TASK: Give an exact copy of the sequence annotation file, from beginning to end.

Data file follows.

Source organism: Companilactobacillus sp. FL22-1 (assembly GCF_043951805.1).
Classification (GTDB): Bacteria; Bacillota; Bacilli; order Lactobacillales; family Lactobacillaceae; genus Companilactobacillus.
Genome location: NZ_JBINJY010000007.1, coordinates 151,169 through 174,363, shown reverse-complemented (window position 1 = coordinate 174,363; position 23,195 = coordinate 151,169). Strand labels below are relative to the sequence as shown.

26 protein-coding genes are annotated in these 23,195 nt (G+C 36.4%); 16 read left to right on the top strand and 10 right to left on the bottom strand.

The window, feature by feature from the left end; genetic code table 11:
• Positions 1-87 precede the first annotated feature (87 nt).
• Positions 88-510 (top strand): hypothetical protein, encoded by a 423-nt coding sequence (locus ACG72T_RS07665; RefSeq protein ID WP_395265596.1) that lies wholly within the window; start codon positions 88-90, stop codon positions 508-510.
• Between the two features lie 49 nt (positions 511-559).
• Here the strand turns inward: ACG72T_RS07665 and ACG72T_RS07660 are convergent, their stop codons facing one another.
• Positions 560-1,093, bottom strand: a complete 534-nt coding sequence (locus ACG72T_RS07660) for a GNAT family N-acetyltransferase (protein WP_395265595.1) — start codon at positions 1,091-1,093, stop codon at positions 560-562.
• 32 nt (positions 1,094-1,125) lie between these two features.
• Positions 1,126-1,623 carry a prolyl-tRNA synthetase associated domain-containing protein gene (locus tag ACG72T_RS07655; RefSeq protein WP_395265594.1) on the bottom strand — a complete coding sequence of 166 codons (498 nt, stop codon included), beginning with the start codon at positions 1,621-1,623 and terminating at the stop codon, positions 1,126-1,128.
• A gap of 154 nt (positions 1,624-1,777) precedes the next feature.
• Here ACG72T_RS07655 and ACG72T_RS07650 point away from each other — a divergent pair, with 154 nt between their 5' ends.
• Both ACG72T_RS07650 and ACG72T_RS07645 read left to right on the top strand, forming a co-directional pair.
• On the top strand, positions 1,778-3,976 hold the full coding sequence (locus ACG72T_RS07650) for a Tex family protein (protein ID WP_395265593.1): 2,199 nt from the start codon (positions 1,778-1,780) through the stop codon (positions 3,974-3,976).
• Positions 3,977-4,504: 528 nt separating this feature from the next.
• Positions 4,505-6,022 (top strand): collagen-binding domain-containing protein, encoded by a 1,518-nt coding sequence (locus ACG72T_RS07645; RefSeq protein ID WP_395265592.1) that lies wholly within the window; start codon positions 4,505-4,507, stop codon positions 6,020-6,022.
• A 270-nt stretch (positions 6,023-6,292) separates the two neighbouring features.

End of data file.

Source organism: Companilactobacillus sp. FL22-1 (assembly GCF_043951805.1).
Classification (GTDB): Bacteria; Bacillota; Bacilli; order Lactobacillales; family Lactobacillaceae; genus Companilactobacillus.
Genome location: NZ_JBINJY010000007.1, coordinates 151,169 through 174,363, shown reverse-complemented (window position 1 = coordinate 174,363; position 23,195 = coordinate 151,169). Strand labels below are relative to the sequence as shown.

26 protein-coding genes are annotated in these 23,195 nt (G+C 36.4%); 16 read left to right on the top strand and 10 right to left on the bottom strand.

The window, feature by feature from the left end; genetic code table 11:
• Positions 1-87 precede the first annotated feature (87 nt).
• Positions 88-510 (top strand): hypothetical protein, encoded by a 423-nt coding sequence (locus ACG72T_RS07665; RefSeq protein ID WP_395265596.1) that lies wholly within the window; start codon positions 88-90, stop codon positions 508-510.
• Between the two features lie 49 nt (positions 511-559).
• Here the strand turns inward: ACG72T_RS07665 and ACG72T_RS07660 are convergent, their stop codons facing one another.
• Positions 560-1,093, bottom strand: a complete 534-nt coding sequence (locus ACG72T_RS07660) for a GNAT family N-acetyltransferase (protein WP_395265595.1) — start codon at positions 1,091-1,093, stop codon at positions 560-562.
• 32 nt (positions 1,094-1,125) lie between these two features.
• Positions 1,126-1,623 carry a prolyl-tRNA synthetase associated domain-containing protein gene (locus tag ACG72T_RS07655; RefSeq protein WP_395265594.1) on the bottom strand — a complete coding sequence of 166 codons (498 nt, stop codon included), beginning with the start codon at positions 1,621-1,623 and terminating at the stop codon, positions 1,126-1,128.
• A gap of 154 nt (positions 1,624-1,777) precedes the next feature.
• Here ACG72T_RS07655 and ACG72T_RS07650 point away from each other — a divergent pair, with 154 nt between their 5' ends.
• Both ACG72T_RS07650 and ACG72T_RS07645 read left to right on the top strand, forming a co-directional pair.
• On the top strand, positions 1,778-3,976 hold the full coding sequence (locus ACG72T_RS07650) for a Tex family protein (protein ID WP_395265593.1): 2,199 nt from the start codon (positions 1,778-1,780) through the stop codon (positions 3,974-3,976).
• Positions 3,977-4,504: 528 nt separating this feature from the next.
• Positions 4,505-6,022 (top strand): collagen-binding domain-containing protein, encoded by a 1,518-nt coding sequence (locus ACG72T_RS07645; RefSeq protein ID WP_395265592.1) that lies wholly within the window; start codon positions 4,505-4,507, stop codon positions 6,020-6,022.
• A 270-nt stretch (positions 6,023-6,292) separates the two neighbouring features.